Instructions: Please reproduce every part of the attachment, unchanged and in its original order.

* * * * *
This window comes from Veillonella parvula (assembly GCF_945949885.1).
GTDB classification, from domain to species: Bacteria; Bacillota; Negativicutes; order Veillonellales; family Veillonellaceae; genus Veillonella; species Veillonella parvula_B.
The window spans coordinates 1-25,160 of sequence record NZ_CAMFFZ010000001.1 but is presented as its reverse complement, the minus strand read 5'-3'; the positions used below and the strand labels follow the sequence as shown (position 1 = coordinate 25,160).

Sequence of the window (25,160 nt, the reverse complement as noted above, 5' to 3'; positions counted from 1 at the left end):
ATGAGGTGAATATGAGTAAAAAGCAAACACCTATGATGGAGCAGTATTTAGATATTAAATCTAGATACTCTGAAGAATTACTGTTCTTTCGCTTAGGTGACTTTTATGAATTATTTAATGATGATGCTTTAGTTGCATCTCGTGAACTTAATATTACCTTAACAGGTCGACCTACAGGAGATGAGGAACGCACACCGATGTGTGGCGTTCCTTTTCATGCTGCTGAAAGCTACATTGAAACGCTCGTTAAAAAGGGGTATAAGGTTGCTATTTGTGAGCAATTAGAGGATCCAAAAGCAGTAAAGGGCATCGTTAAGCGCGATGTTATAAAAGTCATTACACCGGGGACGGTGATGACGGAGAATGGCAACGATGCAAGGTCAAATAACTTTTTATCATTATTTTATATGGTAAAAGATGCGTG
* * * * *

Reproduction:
This window comes from Veillonella parvula (assembly GCF_945949885.1).
GTDB classification, from domain to species: Bacteria; Bacillota; Negativicutes; order Veillonellales; family Veillonellaceae; genus Veillonella; species Veillonella parvula_B.
The window spans coordinates 1-25,160 of sequence record NZ_CAMFFZ010000001.1 but is presented as its reverse complement, the minus strand read 5'-3'; the positions used below and the strand labels follow the sequence as shown (position 1 = coordinate 25,160).

Sequence of the window (25,160 nt, the reverse complement as noted above, 5' to 3'; positions counted from 1 at the left end):
ATGAGGTGAATATGAGTAAAAAGCAAACACCTATGATGGAGCAGTATTTAGATATTAAATCTAGATACTCTGAAGAATTACTGTTCTTTCGCTTAGGTGACTTTTATGAATTATTTAATGATGATGCTTTAGTTGCATCTCGTGAACTTAATATTACCTTAACAGGTCGACCTACAGGAGATGAGGAACGCACACCGATGTGTGGCGTTCCTTTTCATGCTGCTGAAAGCTACATTGAAACGCTCGTTAAAAAGGGGTATAAGGTTGCTATTTGTGAGCAATTAGAGGATCCAAAAGCAGTAAAGGGCATCGTTAAGCGCGATGTTATAAAAGTCATTACACCGGGGACGGTGATGACGGAGAATGGCAACGATGCAAGGTCAAATAACTTTTTATCATTATTTTATATGGTAAAAGATGCGTG